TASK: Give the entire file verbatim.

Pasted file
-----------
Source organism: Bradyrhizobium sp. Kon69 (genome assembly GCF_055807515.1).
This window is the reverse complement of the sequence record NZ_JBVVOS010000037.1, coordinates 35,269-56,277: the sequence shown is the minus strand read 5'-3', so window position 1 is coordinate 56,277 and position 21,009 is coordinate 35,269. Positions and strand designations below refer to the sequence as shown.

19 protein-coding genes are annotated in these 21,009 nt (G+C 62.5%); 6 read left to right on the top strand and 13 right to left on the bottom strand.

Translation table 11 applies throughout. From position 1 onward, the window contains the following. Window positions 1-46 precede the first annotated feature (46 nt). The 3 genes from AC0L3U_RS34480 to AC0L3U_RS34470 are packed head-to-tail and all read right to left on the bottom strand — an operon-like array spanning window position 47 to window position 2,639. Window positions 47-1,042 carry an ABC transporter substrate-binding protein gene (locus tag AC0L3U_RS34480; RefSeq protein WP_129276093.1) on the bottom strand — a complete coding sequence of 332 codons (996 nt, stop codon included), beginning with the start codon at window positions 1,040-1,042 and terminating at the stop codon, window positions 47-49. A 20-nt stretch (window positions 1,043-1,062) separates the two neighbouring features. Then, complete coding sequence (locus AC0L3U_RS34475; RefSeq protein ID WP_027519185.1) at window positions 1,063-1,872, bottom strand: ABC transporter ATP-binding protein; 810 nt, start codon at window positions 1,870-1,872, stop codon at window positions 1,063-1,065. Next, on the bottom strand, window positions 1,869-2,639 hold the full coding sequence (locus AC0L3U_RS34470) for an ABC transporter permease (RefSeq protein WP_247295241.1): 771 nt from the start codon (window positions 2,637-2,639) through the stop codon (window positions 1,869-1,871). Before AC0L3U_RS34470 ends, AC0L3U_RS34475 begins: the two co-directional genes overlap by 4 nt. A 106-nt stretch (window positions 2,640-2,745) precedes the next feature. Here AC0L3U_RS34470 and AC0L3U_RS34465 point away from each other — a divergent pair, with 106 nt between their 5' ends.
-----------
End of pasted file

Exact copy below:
Source organism: Bradyrhizobium sp. Kon69 (genome assembly GCF_055807515.1).
This window is the reverse complement of the sequence record NZ_JBVVOS010000037.1, coordinates 35,269-56,277: the sequence shown is the minus strand read 5'-3', so window position 1 is coordinate 56,277 and position 21,009 is coordinate 35,269. Positions and strand designations below refer to the sequence as shown.

19 protein-coding genes are annotated in these 21,009 nt (G+C 62.5%); 6 read left to right on the top strand and 13 right to left on the bottom strand.

Translation table 11 applies throughout. From position 1 onward, the window contains the following. Window positions 1-46 precede the first annotated feature (46 nt). The 3 genes from AC0L3U_RS34480 to AC0L3U_RS34470 are packed head-to-tail and all read right to left on the bottom strand — an operon-like array spanning window position 47 to window position 2,639. Window positions 47-1,042 carry an ABC transporter substrate-binding protein gene (locus tag AC0L3U_RS34480; RefSeq protein WP_129276093.1) on the bottom strand — a complete coding sequence of 332 codons (996 nt, stop codon included), beginning with the start codon at window positions 1,040-1,042 and terminating at the stop codon, window positions 47-49. A 20-nt stretch (window positions 1,043-1,062) separates the two neighbouring features. Then, complete coding sequence (locus AC0L3U_RS34475; RefSeq protein ID WP_027519185.1) at window positions 1,063-1,872, bottom strand: ABC transporter ATP-binding protein; 810 nt, start codon at window positions 1,870-1,872, stop codon at window positions 1,063-1,065. Next, on the bottom strand, window positions 1,869-2,639 hold the full coding sequence (locus AC0L3U_RS34470) for an ABC transporter permease (RefSeq protein WP_247295241.1): 771 nt from the start codon (window positions 2,637-2,639) through the stop codon (window positions 1,869-1,871). Before AC0L3U_RS34470 ends, AC0L3U_RS34475 begins: the two co-directional genes overlap by 4 nt. A 106-nt stretch (window positions 2,640-2,745) precedes the next feature. Here AC0L3U_RS34470 and AC0L3U_RS34465 point away from each other — a divergent pair, with 106 nt between their 5' ends.